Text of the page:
From snake oil salesmen to humanitarian scientists and back again, “Our Daily Meds” chronicles the rise of the pharmaceutical industry. More than just a terrifyingly accurate expose’ of the abuses, deceptions, high-pressure sales tactics, and outright lies used by the marketers who have taken over companies that make and sell prescription drugs; “Our Daily Meds” also shows us how we can tell when we’re being manipulated and how to protect ourselves from dangerous medications. It is a must read for anyone who takes prescription medications and wants to protect themselves and their family members from becoming an experiment (or a statistic) in the drug companies’ rush to make obscene profits from barely tested medications.
I think this quote expresses what has happened, and is continuing to happen, perfectly:
There is a kind of madness in it. The drug companies pay hundreds of millions of dollars in government fines for promoting their products illegally and hundreds of millions of dollars more to the families of the victims who suffered or died, then raise their prices and promote the products even harder.
Much of the blame must be put on the nation’s physicians, who have enjoyed the industry’s gifts as their profession has been corrupted and patients have suffered.
Marketing has no place in medicine. But in America marketing has replaced the science, honesty, and caring that the best medicine requires. Money rules. Patients come second. There’s a moral imperative that the medical industry’s marketers be stopped before many more lives are lost. ~page 322, Our Daily Meds
Written by investigative journalist Melody Peterson, it exposes the stranglehold BigPharma has on modern medicine; and the corrupt, profit-driven system it has spawned. Ms. Peterson has filled the book with quotes from doctors and former pharmaceutical company employees. She also includes stories of lifesaving drugs abandoned because they weren’t “profitable enough” and deadly medications (remember Vioxx, fen-phen, Accutane, and Rezulin?) whose makers not only hid the truth about the dangers, but actively marketed them knowing that patients were dying and/or being severely injured.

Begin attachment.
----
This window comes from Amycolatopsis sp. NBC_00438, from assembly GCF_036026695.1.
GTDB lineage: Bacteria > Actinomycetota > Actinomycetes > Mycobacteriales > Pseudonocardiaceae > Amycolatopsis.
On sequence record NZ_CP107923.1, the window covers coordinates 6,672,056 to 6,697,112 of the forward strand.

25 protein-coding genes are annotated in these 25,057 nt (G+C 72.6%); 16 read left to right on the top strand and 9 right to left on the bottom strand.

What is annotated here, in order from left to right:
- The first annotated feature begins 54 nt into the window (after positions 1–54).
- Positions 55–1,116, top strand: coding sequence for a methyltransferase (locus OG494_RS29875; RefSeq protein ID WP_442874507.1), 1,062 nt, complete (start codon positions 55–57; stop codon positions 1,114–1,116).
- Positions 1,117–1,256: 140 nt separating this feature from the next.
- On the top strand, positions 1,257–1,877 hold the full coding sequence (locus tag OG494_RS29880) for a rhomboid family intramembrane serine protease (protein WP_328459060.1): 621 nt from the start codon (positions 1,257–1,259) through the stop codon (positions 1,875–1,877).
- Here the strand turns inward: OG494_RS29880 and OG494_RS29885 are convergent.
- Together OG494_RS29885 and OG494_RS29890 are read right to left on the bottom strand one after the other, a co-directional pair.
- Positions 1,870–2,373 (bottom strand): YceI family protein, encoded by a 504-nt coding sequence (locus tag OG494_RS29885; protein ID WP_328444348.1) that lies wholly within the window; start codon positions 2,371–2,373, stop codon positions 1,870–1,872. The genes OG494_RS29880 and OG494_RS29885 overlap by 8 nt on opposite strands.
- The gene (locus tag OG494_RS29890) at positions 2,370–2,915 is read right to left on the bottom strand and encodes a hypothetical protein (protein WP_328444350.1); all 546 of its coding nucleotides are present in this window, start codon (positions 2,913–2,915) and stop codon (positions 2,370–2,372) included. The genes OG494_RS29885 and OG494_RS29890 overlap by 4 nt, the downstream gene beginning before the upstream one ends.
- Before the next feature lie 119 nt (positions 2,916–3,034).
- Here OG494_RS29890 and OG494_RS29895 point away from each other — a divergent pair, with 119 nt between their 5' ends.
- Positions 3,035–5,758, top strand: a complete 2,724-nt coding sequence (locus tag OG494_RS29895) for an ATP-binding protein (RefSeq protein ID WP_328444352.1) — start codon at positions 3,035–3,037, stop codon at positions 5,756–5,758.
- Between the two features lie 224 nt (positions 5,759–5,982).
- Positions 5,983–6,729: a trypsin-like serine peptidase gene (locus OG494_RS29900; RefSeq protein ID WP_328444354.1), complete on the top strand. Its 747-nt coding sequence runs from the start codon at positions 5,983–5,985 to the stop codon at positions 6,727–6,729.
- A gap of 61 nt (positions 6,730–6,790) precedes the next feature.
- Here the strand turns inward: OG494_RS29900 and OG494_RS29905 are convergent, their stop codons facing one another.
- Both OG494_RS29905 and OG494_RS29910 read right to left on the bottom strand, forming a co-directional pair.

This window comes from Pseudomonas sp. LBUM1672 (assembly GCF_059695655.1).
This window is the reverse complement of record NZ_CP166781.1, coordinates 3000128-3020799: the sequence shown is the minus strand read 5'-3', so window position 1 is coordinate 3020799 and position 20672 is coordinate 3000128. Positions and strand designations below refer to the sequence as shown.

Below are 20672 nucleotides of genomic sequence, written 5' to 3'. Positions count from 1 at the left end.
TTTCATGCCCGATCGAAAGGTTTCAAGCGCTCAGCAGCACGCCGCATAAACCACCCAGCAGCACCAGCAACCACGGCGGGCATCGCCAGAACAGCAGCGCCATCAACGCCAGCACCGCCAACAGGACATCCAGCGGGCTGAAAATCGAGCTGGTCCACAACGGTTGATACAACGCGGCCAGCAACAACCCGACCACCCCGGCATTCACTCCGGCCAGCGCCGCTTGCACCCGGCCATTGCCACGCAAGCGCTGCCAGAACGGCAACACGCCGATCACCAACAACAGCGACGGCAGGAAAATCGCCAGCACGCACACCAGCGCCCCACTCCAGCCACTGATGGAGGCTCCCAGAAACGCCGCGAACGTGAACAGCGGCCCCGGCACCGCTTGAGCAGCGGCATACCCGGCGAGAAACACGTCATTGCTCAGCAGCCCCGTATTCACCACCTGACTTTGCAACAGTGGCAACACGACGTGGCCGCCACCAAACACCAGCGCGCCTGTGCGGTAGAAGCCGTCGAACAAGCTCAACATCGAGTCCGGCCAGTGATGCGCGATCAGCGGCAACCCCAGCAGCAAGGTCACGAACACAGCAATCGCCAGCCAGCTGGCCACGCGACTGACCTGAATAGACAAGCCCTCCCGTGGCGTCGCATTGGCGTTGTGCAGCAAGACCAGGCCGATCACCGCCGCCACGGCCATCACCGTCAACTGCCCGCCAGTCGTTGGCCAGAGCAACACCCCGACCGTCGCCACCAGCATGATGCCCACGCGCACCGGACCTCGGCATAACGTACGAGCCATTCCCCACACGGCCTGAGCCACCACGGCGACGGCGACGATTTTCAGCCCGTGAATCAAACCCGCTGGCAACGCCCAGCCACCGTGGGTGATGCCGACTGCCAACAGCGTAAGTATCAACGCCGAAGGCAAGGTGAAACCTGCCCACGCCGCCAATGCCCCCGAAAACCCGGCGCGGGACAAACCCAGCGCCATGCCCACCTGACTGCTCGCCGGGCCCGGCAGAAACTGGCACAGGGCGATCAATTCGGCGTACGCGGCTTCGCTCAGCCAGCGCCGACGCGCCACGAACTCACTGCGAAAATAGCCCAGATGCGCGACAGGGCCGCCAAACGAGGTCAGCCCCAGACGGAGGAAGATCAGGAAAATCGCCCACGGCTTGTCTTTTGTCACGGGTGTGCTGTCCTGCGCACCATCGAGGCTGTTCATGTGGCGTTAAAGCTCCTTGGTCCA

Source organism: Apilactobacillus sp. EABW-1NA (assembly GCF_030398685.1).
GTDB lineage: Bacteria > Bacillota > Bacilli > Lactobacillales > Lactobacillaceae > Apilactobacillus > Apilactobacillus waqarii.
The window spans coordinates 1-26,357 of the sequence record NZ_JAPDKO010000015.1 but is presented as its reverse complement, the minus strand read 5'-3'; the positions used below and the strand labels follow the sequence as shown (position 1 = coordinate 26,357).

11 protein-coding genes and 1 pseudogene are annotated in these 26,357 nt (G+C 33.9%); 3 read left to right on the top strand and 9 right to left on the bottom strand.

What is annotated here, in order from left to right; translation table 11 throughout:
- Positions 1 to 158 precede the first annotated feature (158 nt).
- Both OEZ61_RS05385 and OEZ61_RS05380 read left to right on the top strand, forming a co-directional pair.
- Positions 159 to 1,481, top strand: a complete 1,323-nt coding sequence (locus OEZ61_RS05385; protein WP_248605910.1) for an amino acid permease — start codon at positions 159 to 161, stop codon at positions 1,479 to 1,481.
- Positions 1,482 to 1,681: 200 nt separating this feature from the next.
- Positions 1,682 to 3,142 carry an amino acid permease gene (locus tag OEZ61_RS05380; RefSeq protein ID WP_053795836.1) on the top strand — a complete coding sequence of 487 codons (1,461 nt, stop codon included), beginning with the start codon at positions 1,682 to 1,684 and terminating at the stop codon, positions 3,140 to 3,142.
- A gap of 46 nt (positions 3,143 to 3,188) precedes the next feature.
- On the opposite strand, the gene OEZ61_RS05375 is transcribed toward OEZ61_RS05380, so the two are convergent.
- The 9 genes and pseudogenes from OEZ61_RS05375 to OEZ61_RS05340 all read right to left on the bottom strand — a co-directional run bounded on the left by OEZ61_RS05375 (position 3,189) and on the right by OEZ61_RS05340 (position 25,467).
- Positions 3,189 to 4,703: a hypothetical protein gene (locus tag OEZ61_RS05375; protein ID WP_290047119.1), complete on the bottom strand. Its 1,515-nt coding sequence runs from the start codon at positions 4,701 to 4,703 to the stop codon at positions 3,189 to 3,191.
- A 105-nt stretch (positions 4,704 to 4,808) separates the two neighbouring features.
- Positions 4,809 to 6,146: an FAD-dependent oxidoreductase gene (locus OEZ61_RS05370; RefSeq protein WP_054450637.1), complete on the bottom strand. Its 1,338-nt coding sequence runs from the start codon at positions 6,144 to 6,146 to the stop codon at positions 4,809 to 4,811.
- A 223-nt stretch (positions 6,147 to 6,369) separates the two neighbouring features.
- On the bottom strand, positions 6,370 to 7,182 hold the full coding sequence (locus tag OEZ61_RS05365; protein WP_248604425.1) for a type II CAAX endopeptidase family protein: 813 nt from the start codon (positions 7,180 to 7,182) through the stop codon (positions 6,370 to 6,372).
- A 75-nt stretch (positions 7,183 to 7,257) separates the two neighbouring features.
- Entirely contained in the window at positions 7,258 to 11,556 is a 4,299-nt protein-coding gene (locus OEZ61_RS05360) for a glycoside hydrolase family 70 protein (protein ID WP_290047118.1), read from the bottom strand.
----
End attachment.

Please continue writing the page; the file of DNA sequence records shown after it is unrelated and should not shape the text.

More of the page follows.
She begins with the story of eflornithine, dubbed the “resurrection drug” by doctors. It destroys the parasite that causes sleeping sickness, which kills tens of thousands of people a year in tropical areas of the world. It was discontinued in 1995 because the company that made it saw no profit in selling it in poor countries. (Don’t feel too bad for the pharmaceutical companies though. A few years later another company resurrected eflornithine as a cream to remove women’s unwanted facial hair. I called a local pharmacy and was told a tube of that cream is available by prescription for $115.)
The book continues with descriptions of the slick marketing practices used to convince us that we need the newest, most expensive pills available to treat diseases invented by the drug companies. (The story of “irritable bladder syndrome” is especially interesting.) It also exposes how much of that marketing is hidden in “news stories,” “health seminars,” and advertisements that are purposely written to look like legitimate articles.
As our prescription drug use has climbed, our health outcomes have declined. The more pills we take, the less healthy we are. Instead of being taught that what we eat and how we live affects our health; we are being told that we can do whatever we want to our bodies, and as long as we take the “right” pill everything will be fine. It’s a LIE. As we’ve added more and more drugs to the list of things we take every day, we’ve gotten sicker and sicker.
Healthcare is no longer focused on getting us well, it’s focused on convincing us that we’re sick, and tricking us into believing that even more pills to manage the side-effects of the medications we already take makes sense. It’s focused on convincing us that normal reactions to the everyday events of our lives are illnesses that need to be treated with expensive medication, and that we need to take those medications for the rest of our lives.
There is hope though. The epilogue provides a list of ways we can protect ourselves from medications that kill us or make us sicker, and doctors who have sold out to the pharmaceutical companies.
Our Daily Meds: How the Pharmaceutical Companies Transformed Themselves into Slick Marketing Machines and Hooked the Nation on Prescription Drugs (c) 2008 by Melody Peterson, published by “Sarah Crichton Books” Farrar, Straus, and Giroux
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